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Wednesday , 12 June 2024

Implementation of Multi-dimensional ITS in India

Road safety experts and the Government have been stressing on the need for speedy and uniform implementation of Intelligent Transport System (ITS) in India. It covers all modes of transport and holds together dynamically various elements of the transportation systems and the users. Satheesh G, Scientist G & Group Head – Intelligent Transportation & Networking Group, CDAC gives an update of the present ITMS implementation across the various cities and highways in India.

ITMS implementations driven by the traffic Police, city authorities and also by the smart city projects are done in two domains, one is traffic regulation & management and the second is traffic enforcement and prosecution.

ITMS – Integrated Traffic Management System has various type of sensors. It basically uses camera based sensors for traffic regulations & management and combination of camera and radar based sensors for enforcement activities.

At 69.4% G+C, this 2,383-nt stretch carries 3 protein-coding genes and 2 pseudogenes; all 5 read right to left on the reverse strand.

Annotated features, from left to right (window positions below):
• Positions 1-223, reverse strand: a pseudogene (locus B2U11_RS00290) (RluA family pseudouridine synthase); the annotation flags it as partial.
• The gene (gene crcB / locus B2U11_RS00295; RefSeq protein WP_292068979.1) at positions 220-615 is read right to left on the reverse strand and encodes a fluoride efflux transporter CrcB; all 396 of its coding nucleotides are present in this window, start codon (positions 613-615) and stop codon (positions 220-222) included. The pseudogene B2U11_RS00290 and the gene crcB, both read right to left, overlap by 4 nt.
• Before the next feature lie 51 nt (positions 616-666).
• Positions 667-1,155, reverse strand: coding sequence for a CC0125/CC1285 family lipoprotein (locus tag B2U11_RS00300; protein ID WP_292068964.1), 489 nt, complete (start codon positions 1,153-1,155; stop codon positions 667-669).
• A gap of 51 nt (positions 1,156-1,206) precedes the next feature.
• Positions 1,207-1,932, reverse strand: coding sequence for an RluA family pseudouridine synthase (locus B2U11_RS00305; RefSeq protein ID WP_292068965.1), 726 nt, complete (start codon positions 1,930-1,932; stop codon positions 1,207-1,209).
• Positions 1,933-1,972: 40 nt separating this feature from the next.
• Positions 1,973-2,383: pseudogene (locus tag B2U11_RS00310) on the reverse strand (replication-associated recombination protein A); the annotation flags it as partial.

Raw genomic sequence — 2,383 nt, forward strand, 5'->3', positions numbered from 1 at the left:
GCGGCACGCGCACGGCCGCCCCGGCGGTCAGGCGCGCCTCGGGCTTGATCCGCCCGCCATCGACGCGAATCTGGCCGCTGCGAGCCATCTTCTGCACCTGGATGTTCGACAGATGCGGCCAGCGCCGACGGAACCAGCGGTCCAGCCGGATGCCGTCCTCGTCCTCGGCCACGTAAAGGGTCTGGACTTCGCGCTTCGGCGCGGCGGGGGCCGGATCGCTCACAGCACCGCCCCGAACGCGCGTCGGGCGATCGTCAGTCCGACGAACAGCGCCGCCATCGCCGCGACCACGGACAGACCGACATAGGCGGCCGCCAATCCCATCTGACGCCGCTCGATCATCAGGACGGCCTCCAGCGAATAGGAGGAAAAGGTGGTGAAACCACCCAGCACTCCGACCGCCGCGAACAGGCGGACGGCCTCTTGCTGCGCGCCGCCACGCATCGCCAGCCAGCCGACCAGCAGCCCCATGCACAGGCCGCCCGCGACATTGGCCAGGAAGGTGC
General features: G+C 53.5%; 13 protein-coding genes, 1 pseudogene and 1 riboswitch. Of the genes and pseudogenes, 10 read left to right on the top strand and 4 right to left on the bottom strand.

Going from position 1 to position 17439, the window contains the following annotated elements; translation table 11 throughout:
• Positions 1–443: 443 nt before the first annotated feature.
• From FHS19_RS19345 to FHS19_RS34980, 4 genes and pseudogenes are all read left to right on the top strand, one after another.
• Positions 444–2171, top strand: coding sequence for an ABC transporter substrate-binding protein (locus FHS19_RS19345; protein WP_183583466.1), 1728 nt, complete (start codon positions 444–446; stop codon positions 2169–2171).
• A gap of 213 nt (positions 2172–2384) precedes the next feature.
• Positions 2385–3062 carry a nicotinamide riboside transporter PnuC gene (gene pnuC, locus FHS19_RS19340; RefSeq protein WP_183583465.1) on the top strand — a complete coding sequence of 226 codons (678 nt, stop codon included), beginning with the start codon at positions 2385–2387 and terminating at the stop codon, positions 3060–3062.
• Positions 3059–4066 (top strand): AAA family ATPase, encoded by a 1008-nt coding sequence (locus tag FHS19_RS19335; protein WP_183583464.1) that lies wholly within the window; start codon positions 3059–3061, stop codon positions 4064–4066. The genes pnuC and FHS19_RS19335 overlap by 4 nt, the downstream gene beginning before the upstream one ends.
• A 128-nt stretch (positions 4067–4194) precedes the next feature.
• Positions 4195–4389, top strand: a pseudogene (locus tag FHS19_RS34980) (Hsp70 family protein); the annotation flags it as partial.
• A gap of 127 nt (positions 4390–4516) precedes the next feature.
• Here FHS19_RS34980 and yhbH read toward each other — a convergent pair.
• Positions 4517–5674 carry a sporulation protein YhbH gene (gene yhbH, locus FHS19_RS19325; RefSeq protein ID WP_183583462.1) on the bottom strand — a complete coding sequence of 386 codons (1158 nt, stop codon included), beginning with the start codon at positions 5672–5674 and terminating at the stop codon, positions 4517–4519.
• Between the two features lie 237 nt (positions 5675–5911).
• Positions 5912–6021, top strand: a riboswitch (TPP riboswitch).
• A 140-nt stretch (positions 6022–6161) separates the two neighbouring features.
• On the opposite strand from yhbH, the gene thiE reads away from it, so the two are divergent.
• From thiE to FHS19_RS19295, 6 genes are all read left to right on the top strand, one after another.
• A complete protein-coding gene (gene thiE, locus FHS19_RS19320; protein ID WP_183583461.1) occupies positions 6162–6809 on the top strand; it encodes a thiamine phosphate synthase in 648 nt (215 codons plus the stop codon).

Adaptive Traffic Control Systems have been put in place along with Integrated Command and Control Center (ICCC). The communication infrastructure by and large uses fiber as the backbone; which may be a Managed Leased Line Network (MLLN) or Dedicated Dark Fiber which is being leased out by various service providers. Automated Incident Detection, route diversions, road work information and other real time traveller information dissemination using Variable Message Sign boards or mobile apps/ social media feeds are being considered as ITMS components of high priority to ease congestion.

Today, city authorities are giving more importance for traffic simulation platforms to improve the performance of Adaptive Traffic Control System (ATCS). Traffic simulation enables to create models to replicate the behavior of vehicles, pedestrians, and other elements of transportation systems. These simulations help urban planners, engineers, and policymakers to understand traffic flow dynamics, predict congestion patterns, evaluate the impact of infrastructure changes or new developments, and test various traffic management strategies without real-world implementation. Combining traffic simulation with ATCS can provide comprehensive insights into urban traffic behavior and facilitate the development and implementation of effective traffic management strategies. By simulating various scenarios and testing different control algorithms within a simulated environment, transportation authorities can make informed decisions to improve the performance of their traffic control systems and enhance the overall mobility experience for commuters.